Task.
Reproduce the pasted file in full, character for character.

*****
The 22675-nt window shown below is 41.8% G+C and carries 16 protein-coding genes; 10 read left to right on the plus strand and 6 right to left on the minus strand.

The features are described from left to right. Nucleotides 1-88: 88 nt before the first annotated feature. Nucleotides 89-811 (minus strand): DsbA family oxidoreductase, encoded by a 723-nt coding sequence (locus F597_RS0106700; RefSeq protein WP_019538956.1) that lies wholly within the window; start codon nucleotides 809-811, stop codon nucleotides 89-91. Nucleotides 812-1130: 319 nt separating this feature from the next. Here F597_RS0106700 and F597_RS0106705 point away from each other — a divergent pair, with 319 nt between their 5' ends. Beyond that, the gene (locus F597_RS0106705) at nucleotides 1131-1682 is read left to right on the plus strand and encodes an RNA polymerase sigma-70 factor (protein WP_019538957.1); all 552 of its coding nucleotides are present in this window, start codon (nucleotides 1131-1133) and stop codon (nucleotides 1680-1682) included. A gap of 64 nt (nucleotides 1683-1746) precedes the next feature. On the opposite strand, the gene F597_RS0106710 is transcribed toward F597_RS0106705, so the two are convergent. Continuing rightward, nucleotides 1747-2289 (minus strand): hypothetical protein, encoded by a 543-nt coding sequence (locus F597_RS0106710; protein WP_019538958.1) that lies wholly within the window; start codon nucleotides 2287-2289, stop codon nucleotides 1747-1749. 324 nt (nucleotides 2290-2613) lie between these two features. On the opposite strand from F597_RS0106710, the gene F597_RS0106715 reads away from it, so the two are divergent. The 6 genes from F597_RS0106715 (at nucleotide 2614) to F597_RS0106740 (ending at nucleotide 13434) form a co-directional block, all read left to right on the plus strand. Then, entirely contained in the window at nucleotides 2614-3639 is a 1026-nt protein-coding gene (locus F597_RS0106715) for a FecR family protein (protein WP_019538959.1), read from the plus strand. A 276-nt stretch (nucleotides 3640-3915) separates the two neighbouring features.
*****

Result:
The 22675-nt window shown below is 41.8% G+C and carries 16 protein-coding genes; 10 read left to right on the plus strand and 6 right to left on the minus strand.

The features are described from left to right. Nucleotides 1-88: 88 nt before the first annotated feature. Nucleotides 89-811 (minus strand): DsbA family oxidoreductase, encoded by a 723-nt coding sequence (locus F597_RS0106700; RefSeq protein WP_019538956.1) that lies wholly within the window; start codon nucleotides 809-811, stop codon nucleotides 89-91. Nucleotides 812-1130: 319 nt separating this feature from the next. Here F597_RS0106700 and F597_RS0106705 point away from each other — a divergent pair, with 319 nt between their 5' ends. Beyond that, the gene (locus F597_RS0106705) at nucleotides 1131-1682 is read left to right on the plus strand and encodes an RNA polymerase sigma-70 factor (protein WP_019538957.1); all 552 of its coding nucleotides are present in this window, start codon (nucleotides 1131-1133) and stop codon (nucleotides 1680-1682) included. A gap of 64 nt (nucleotides 1683-1746) precedes the next feature. On the opposite strand, the gene F597_RS0106710 is transcribed toward F597_RS0106705, so the two are convergent. Continuing rightward, nucleotides 1747-2289 (minus strand): hypothetical protein, encoded by a 543-nt coding sequence (locus F597_RS0106710; protein WP_019538958.1) that lies wholly within the window; start codon nucleotides 2287-2289, stop codon nucleotides 1747-1749. 324 nt (nucleotides 2290-2613) lie between these two features. On the opposite strand from F597_RS0106710, the gene F597_RS0106715 reads away from it, so the two are divergent. The 6 genes from F597_RS0106715 (at nucleotide 2614) to F597_RS0106740 (ending at nucleotide 13434) form a co-directional block, all read left to right on the plus strand. Then, entirely contained in the window at nucleotides 2614-3639 is a 1026-nt protein-coding gene (locus F597_RS0106715) for a FecR family protein (protein WP_019538959.1), read from the plus strand. A 276-nt stretch (nucleotides 3640-3915) separates the two neighbouring features.